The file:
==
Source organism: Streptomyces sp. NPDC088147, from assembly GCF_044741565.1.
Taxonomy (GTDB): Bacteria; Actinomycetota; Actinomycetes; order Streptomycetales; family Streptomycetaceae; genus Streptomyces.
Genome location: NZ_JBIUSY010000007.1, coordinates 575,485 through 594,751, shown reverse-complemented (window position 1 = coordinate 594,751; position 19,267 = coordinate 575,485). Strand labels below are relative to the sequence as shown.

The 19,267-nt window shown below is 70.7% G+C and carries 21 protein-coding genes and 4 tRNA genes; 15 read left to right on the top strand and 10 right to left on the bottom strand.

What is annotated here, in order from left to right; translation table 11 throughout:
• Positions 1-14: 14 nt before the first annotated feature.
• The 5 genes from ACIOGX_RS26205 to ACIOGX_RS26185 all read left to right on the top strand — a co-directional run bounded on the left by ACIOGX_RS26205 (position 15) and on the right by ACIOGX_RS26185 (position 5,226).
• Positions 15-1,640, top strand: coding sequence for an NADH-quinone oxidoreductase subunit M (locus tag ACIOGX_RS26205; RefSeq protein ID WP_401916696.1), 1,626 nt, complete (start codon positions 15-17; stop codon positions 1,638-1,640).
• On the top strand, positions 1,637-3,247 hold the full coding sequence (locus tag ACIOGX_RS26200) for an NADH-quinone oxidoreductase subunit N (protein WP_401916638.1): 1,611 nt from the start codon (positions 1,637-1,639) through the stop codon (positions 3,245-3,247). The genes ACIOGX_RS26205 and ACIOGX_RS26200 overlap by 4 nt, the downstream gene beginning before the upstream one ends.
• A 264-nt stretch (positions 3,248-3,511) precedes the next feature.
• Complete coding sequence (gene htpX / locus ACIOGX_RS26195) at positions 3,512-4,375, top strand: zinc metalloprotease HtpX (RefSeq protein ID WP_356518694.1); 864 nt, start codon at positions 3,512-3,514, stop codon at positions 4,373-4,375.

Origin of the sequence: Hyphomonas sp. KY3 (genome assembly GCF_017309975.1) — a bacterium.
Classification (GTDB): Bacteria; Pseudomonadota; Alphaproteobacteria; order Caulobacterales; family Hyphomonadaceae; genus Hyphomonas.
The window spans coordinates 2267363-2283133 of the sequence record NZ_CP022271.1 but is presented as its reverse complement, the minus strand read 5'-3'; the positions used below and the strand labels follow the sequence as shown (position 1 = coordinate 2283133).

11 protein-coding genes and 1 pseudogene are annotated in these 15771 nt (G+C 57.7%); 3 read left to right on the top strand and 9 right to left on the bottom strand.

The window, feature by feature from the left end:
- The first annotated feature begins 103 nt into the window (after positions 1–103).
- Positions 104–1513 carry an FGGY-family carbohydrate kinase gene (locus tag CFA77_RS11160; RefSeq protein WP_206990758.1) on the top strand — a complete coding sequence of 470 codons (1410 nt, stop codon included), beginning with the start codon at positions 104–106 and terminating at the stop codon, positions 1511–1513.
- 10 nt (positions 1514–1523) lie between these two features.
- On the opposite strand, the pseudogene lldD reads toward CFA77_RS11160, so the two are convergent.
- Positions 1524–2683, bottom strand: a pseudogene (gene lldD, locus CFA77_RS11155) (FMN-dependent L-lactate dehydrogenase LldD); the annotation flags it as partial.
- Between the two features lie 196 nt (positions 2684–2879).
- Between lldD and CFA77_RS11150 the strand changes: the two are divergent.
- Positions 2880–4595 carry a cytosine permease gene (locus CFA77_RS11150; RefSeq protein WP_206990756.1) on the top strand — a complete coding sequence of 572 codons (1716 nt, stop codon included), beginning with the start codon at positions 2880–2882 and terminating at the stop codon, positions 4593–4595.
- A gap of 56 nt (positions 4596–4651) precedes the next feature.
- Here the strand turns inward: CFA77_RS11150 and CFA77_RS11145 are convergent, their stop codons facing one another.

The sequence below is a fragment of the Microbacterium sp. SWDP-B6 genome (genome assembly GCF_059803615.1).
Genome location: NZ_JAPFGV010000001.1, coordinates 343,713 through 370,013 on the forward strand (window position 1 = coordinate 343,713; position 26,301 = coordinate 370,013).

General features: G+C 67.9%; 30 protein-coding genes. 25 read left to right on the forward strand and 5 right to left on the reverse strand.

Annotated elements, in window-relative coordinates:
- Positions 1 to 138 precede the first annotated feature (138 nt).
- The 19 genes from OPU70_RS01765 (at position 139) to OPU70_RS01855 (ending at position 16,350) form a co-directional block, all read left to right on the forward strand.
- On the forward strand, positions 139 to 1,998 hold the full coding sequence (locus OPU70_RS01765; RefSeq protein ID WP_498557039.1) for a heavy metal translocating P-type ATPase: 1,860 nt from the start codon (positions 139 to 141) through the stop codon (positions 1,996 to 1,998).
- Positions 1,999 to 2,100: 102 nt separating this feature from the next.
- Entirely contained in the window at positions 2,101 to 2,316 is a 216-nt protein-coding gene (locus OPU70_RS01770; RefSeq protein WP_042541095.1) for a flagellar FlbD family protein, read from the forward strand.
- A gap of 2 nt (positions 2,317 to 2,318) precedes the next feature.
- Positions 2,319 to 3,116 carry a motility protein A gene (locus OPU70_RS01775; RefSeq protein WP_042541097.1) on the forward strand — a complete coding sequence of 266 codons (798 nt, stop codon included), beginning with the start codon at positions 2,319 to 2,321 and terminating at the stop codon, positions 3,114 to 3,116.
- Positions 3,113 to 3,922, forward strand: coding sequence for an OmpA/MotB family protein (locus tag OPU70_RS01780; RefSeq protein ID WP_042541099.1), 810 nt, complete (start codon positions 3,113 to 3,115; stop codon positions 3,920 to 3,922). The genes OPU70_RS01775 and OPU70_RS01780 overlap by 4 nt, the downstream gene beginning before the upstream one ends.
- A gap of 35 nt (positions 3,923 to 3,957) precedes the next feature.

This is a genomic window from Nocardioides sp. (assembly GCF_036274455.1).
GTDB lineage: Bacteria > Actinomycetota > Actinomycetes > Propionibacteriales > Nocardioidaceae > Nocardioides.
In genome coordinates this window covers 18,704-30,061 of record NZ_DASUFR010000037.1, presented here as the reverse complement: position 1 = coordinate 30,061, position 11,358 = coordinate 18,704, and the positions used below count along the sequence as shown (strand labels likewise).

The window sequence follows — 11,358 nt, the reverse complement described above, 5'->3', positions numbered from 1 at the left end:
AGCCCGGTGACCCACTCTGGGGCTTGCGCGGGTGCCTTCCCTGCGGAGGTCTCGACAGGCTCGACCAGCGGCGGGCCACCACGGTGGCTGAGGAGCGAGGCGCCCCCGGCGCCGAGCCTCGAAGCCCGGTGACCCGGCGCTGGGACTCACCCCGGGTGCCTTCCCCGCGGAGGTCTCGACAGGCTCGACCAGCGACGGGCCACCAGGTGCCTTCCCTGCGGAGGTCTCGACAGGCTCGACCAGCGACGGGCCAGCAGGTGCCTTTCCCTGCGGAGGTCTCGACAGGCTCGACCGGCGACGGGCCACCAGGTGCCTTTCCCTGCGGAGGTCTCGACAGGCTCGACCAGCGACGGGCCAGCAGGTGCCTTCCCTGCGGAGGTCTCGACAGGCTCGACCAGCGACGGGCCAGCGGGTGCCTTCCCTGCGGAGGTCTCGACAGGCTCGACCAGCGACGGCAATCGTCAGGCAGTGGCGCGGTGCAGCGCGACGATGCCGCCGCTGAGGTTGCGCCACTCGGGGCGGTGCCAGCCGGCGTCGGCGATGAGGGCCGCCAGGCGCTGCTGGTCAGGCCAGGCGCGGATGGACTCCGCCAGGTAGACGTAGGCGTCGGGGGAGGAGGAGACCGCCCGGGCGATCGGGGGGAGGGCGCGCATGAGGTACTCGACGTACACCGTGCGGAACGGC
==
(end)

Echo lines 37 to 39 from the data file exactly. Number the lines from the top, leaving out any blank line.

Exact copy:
- Positions 2,319 to 3,116 carry a motility protein A gene (locus OPU70_RS01775; RefSeq protein WP_042541097.1) on the forward strand — a complete coding sequence of 266 codons (798 nt, stop codon included), beginning with the start codon at positions 2,319 to 2,321 and terminating at the stop codon, positions 3,114 to 3,116.
- Positions 3,113 to 3,922, forward strand: coding sequence for an OmpA/MotB family protein (locus tag OPU70_RS01780; RefSeq protein ID WP_042541099.1), 810 nt, complete (start codon positions 3,113 to 3,115; stop codon positions 3,920 to 3,922). The genes OPU70_RS01775 and OPU70_RS01780 overlap by 4 nt, the downstream gene beginning before the upstream one ends.
- A gap of 35 nt (positions 3,923 to 3,957) precedes the next feature.